Are you weary of the ABC?

The ABC, our national broadcaster funded by taxpayers, has been criticized for failing to represent the diverse views of the nation. Approximately 25 percent of the population actively engages with the ABC, while an increasing number abstain from its content. This disengagement stems from the perception that the ABC caters primarily to a specific demographic—the “red and greens,” a group that tends to dominate public discourse despite being a minority.

This bias became glaringly evident during a recent referendum, where the ABC displayed a clear inclination towards the ‘Yes’ case. The aftermath saw the ABC providing a platform for the vitriol directed at the 61 percent who chose not to support constitutional changes, revealing a stark contrast between the broadcaster’s favoured perspective and the broader national sentiment.

Despite growing discontent, tuning out seems to be the prevalent response from those dissatisfied with the ABC. Years of perceived leftist bias on issues ranging from racial politics to climate have left viewers resigned to the status quo. The ABC’s unapologetic partiality is accepted as a constant, akin to the weather.

However, change is possible if there is political will. The evident bias within the ABC goes beyond mere program time comparisons; it extends to editorial emphasis, the selection of interviewees, and the overall tone of coverage. Instances of biased reporting, such as a young female Indigenous reporter expressing subjective views on behalf of “her people,” contribute to the perception of imbalance.

Calls for reform are surprisingly muted, considering the potential for change. Transitioning the ABC to a user-pays model, similar to a streaming service, could be a viable solution. In such a system, the broadcaster’s income would be directly tied to its ability to attract viewers and listeners. This would not only be fairer but would also eliminate the need for additional taxpayer-funded handouts. Furthermore, in the age of online information, the traditional role of national broadcasters is questioned, making them seem like relics from a bygone era.

In essence, a user-pays model aligns with both the principles of broadcasting and democracy. It allows the broadcaster to address financial concerns independently, rather than relying on periodic government subsidies. This alternative approach, compared to providing more funding for the status quo, ensures a fairer distribution of costs among those who actively consume the content.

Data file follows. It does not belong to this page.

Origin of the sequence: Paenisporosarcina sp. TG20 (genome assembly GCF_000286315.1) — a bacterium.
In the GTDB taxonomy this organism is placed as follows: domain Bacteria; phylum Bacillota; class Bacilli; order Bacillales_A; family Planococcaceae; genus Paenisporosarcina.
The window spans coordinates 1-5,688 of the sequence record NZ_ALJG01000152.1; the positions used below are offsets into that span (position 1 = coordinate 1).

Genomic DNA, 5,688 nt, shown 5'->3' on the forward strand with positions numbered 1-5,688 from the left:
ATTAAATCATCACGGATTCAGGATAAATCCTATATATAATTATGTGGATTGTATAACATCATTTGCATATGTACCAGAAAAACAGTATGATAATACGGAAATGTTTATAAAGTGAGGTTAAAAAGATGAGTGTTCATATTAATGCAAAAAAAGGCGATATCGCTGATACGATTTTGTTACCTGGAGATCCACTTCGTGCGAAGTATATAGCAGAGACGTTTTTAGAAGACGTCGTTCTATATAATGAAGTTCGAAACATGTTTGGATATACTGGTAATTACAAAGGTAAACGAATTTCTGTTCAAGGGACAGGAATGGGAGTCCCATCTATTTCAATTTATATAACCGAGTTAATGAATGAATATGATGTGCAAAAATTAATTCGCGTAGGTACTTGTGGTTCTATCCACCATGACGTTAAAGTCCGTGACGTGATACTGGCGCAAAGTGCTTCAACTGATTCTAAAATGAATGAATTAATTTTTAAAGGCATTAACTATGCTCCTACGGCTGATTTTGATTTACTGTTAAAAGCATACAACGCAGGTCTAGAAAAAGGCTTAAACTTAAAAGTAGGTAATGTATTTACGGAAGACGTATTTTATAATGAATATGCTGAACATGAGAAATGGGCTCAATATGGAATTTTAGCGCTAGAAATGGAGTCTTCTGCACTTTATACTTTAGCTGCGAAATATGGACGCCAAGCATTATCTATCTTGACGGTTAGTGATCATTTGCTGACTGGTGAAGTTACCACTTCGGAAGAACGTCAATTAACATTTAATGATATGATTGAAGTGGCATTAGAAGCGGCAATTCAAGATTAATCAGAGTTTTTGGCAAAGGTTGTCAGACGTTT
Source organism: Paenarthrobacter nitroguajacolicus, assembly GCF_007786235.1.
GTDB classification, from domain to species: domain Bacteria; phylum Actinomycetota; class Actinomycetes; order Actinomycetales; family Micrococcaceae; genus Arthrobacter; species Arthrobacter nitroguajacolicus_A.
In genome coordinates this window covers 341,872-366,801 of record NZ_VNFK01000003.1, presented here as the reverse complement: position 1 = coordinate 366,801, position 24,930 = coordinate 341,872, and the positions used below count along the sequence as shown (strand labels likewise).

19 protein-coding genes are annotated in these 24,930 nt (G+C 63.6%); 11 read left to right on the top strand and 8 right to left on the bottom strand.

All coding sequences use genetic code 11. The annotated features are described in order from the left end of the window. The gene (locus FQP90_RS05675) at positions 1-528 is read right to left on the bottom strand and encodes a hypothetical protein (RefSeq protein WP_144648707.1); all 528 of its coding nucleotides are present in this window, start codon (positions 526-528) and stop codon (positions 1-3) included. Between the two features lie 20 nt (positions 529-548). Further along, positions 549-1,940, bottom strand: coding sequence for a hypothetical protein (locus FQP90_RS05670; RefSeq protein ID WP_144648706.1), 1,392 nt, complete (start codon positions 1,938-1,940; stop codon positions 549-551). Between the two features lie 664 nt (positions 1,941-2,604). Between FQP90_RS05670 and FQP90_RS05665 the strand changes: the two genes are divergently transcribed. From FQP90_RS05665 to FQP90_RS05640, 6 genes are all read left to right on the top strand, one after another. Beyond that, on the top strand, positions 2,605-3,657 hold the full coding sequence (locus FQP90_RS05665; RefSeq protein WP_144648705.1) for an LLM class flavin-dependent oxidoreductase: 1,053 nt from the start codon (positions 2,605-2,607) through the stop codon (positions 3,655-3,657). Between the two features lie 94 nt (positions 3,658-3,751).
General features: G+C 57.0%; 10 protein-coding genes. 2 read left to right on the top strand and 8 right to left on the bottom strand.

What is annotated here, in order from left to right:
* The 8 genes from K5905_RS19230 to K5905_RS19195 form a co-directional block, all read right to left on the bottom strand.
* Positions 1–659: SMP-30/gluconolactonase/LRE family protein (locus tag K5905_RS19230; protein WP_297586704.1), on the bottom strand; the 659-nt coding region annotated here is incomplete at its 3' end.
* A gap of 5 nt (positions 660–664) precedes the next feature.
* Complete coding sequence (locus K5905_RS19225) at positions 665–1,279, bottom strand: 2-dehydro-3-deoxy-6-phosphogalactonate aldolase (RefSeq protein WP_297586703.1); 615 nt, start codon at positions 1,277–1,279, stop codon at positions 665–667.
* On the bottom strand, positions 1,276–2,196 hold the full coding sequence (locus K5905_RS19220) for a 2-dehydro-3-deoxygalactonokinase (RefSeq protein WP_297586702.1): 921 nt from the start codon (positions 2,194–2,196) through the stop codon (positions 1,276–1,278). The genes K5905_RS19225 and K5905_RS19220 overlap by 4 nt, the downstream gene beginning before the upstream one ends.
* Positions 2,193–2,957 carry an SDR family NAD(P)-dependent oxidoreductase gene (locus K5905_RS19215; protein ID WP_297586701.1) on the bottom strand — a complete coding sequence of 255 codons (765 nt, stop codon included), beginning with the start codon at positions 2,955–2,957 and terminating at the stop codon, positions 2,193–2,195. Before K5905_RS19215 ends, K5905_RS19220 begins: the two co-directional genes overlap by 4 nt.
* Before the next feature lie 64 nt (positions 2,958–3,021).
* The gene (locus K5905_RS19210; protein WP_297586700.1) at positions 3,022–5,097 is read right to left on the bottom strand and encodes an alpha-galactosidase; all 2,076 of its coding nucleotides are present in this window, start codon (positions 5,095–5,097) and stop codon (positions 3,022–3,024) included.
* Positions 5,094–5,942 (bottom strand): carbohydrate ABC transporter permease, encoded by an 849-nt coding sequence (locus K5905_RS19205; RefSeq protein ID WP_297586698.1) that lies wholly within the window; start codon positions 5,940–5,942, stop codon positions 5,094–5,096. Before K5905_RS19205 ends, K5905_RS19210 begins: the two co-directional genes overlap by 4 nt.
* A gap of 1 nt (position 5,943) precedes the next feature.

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  • Kenneth Taylor November 10, 2023   Reply →

    As far as I am concerned, the sooner that the A.B.C. is broken up and sold of to Private Enterprise the better. It has outlived it’s time with the people and is now just a free voice for the Left and radicle minority movements. It has also become a terrible drain on the economy and the broadcasters budget.

  • John C Lynch Ret Sapper RAE 2 DIV November 10, 2023   Reply →

    Why do we have to know the indigenous name the broadcaster is broadcasting from? It started about the time the Government announced the referendum. I do believe the ABC is a political instrument of the Government. What happened to free speech and remember who pay for the ABC?

    • Alan Foyle November 13, 2023   Reply →

      Believe me, I do not give a flying f*ck as to where the ABC broadcast from. We have accepted names for various locations and some First Nation push to force us to hand over our rights to land that, who would guess, suddenly becomes valuable on the property market, can kiss my arse. I will fight your aggressive takeover of our country with every ounce of my being. All my support goes to the IDF.

  • Peter Knight November 10, 2023   Reply →

    A user pays model would be best.

  • Gavan Leahy November 10, 2023   Reply →

    Why so critical of the Abc. They are required to give equal time to political parties, and its proven they do. In the bushfires in Melbourne’s east many years ago, John Faine, ABC radio Melb received critical acclaim from those affected and by both sides of politics for broadcasts on the fire ground. If you listen to their podcasts you will see outstanding work in urban and regional communities. These services are aimed at farming communities ,such as Conversations, Victorian Country Hour, The Health Report , A Big Country and many more. Why not tune into Australia All Over on a Sunday morning with Macca. He’s been doing the show for 40 years with millions of listeners. There is so much more on ABC television as well. Tune in and give it a go– after all it’s your ABC. You just might be surprised.

    • Alan Foyle November 13, 2023   Reply →

      I’d be surprised if they ever broadcasted anything not supportive of the Lefties. Make it a subscriber option so my tax dollars are not supporting the likes of Mr. McGOO, the worst PM we have ever had. As for the rest of those Labor clowns, look out for your jobs. The chimpanzee cage at Taronga Park Zoo have their eyes on your jobs.

  • Ralph Schwer November 10, 2023   Reply →

    For a similar reason, the Murdoch Press should be broken up and sold for its one-eyed bias against just about everything.

  • stevow November 12, 2023   Reply →

    If it were not for the Murdoch press we would never know anything outside of the lefty ABC propaganda. Having said that I am not a fan of the Murdochs or their empire, no businesses, techs included, should be allowed to get so big and influencial that they can sway elections or control free speech.

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